London Underground’s fleet is already changing, but more is to follow. A massive order is in the pipeline for the New Tube for London deal, offering a number of companies the opportunity to build 250 new trains for the Deep Tube.
Of course, Bombardier is throwing its name into the ring in terms of prospective manufacturers. It recognises the challenges it faces, but believes its success with the Victoria Line and S-Stock designs stand it in good stead for the contract, which will be worth between £1 billion and £2.5bn.
The concept has been unveiled by London Mayor Boris Johnson, and trains will enter service in the mid-2020s. No deals have been let, and the Invitation To Tender (ITT) has not yet been issued. But that has not stopped manufacturers such as Bombardier, Alstom and Hitachi discussing the plans, while Siemens has built its own version of a design for what it hopes to offer. The battle is clearly on.
The trains will offer air-cooling systems for the first time on the Deep Tube parts of the network. They will operate on all deep-level lines with the exception of the Victoria Line, where the trains built by Bombardier that entered service from 2009 onwards are in traffic.
LU already operates trains with air-cooling systems - the Sub-Surface Line S-Stock trains that entered traffic from 2010 onwards, and which were built by Bombardier in Derby.
That contract, for which construction will be completed at the end of the year, features 191 trains introduced onto the Metropolitan Line followed by the Circle, Hammersmith & City and District Lines.
A mixture of seven-car and eight-car trains, they are performing at a “staggering level”, according to Bombardier. So much so that reliability levels written into existing contracts have been upped 33% to reflect performance.
Bombardier says: “We are the only supplier of air-conditioned Tube trains. We have over two million engineering hours of recent experience with London Underground and we believe that experience offers a unique benefit for the new deal.”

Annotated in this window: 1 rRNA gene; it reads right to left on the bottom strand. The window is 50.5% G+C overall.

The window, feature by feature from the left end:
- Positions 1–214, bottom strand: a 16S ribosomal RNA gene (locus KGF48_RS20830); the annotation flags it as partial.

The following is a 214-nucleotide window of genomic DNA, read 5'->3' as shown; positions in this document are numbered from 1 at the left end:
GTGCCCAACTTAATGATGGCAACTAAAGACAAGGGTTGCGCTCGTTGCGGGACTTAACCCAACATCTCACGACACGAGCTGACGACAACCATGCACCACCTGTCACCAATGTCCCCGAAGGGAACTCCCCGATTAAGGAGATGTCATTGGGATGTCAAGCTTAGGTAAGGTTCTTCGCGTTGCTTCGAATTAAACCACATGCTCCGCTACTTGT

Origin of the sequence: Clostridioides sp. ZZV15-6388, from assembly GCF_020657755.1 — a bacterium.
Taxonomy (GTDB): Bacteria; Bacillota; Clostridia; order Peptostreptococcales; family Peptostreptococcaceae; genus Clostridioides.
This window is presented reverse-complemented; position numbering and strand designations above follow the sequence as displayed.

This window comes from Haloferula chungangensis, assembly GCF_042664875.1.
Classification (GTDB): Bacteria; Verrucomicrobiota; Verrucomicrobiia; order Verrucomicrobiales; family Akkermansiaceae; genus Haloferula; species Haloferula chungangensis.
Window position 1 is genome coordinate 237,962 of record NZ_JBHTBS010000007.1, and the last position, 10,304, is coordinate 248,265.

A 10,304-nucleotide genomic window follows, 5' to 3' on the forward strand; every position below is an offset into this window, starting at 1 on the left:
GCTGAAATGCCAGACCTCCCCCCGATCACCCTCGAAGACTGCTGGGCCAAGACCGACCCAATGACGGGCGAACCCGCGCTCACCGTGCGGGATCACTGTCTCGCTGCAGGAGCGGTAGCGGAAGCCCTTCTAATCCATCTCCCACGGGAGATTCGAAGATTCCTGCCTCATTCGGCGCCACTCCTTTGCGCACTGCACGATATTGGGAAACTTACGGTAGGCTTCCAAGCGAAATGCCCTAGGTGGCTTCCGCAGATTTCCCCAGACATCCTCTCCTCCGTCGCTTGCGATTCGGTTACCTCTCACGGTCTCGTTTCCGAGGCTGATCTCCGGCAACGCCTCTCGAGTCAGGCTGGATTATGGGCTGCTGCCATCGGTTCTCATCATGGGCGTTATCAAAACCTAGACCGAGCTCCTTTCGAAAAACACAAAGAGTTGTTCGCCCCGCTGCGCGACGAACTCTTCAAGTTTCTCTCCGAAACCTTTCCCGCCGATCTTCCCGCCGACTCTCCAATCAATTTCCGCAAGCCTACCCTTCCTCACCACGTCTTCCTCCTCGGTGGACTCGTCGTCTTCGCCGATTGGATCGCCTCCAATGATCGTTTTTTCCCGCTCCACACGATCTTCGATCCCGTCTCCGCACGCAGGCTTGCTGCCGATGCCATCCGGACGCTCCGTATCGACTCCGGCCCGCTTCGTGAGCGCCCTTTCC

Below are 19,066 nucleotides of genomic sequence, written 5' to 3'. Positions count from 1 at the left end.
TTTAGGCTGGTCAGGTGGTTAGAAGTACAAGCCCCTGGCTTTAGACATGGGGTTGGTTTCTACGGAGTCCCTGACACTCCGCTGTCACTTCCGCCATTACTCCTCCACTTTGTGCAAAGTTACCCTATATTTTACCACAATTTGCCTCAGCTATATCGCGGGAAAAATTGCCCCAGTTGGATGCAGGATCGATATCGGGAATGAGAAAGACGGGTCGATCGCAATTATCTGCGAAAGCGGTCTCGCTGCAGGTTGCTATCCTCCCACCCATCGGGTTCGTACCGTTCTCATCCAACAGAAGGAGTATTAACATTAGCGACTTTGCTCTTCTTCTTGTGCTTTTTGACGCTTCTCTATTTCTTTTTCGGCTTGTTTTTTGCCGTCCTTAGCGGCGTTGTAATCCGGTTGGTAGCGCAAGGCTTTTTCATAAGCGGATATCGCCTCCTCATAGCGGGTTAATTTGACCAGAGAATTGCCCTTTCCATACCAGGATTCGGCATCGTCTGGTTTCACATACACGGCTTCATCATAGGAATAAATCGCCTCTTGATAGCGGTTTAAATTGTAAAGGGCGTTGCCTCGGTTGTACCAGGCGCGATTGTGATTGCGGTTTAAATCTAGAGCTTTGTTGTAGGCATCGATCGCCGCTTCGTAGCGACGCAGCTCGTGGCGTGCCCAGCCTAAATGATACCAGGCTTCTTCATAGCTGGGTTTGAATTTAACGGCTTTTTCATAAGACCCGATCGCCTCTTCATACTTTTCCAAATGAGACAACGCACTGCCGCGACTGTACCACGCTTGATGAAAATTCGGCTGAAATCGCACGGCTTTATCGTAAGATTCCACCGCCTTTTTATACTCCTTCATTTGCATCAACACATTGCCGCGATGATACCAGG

It is expected that the ITT will be issued this year, with the contract for 250 trains awarded in 2016.
The first line to receive the new trains is expected to be the Piccadilly Line in 2022. The trains on that line date from 1973, and there is a fleet of 86, of which 79 are needed per day.
In the new deal 100 trains will be delivered for the line, increasing capacity by 60% (equivalent to 19,000 passengers per hour). The current fleet was refurbished in 1995-2000, but needs replacing and is now the oldest fleet of trains on the LU network.
TfL has chosen this line first because “the Piccadilly line currently serves 210 million customers a year and demand is expected to grow 20% by 2020. The Piccadilly Line has therefore been prioritised as the first of the four lines to benefit from the new trains and signalling system.”
Elsewhere, 100 new trains are needed for the Central Line, resulting in a 25% capacity increase (equivalent to 12,000 passengers per hour). Forty trains will be delivered to the Bakerloo Line, representing a 25% increase or 8,000 passengers per hour) while the Waterloo & City Line will receive ten new trains that will increase capacity by 50% (9,000 passengers per hour).
All will feature air-cooling equipment, step-free access and walkthrough gangways, as per the S-Stock.
Bombardier is under no illusions when it comes to the complex nature of the New Tube for London deal. “We realise that designing these vehicles will be challenging,” it says.
However, it is adamant it can take the success of the Victoria Line and SSL fleets, and build on it. The key challenge, it believes, is to introduce key elements of technology from S-Stock and other successful fleets into a product the size of the VLU design.
Components cannot just be directly lifted from the S-Stock and added to a VLU train, because of the latter’s restricted loading gauge. Due to its compact size, the VLU design is already ‘packed’, the manufacturer suggests.
So this means looking at it from a different angle and using innovative ideas to come up with a solution. Elements of both will be used, while Bombardier hints at some new ideas as well. Maximising reliability is also vital for the new project.
The deal is for between 2,000 and 2,500 vehicles, with the build rate built into the customer requirements. It will be roughly six years between the contracts being let and the first train entering traffic.